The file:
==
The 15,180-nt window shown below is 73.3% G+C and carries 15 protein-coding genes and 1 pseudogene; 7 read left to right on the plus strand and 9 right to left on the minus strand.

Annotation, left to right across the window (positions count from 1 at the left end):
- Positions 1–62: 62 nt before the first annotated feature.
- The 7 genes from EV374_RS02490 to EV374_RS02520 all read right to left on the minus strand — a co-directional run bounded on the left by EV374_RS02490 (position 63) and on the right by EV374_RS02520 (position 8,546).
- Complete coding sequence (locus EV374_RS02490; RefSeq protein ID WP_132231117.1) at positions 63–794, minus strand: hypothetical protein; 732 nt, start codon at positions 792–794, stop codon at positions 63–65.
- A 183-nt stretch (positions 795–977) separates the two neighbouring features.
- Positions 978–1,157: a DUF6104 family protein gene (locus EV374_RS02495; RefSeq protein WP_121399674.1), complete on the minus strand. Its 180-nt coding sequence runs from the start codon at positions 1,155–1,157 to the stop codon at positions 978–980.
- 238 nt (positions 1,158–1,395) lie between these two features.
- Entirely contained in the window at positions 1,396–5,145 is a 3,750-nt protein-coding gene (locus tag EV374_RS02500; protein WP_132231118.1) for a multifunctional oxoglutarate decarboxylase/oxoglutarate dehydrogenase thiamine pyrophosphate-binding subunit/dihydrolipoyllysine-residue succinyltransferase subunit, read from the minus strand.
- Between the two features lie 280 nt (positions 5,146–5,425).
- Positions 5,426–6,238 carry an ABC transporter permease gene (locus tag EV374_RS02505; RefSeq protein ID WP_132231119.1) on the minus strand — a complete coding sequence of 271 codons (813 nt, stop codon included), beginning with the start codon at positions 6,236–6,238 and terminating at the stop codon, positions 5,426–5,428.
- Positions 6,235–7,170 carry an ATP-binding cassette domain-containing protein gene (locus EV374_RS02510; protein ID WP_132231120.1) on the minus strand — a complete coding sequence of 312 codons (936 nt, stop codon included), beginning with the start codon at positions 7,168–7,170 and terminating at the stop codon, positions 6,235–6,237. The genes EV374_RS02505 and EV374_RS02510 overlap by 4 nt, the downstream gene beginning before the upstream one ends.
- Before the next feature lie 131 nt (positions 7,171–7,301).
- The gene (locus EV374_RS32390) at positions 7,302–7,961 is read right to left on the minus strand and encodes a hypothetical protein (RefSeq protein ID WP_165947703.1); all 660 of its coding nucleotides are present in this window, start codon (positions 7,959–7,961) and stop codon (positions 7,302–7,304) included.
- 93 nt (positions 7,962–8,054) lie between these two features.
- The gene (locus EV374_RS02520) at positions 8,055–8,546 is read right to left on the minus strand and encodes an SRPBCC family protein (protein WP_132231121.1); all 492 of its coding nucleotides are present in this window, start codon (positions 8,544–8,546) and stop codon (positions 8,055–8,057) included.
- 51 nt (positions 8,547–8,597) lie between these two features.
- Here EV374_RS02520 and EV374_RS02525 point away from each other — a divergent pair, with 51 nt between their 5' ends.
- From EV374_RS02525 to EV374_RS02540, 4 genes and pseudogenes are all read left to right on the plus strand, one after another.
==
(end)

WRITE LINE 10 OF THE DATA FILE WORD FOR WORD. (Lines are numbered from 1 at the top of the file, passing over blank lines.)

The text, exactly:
- Between the two features lie 280 nt (positions 5,146–5,425).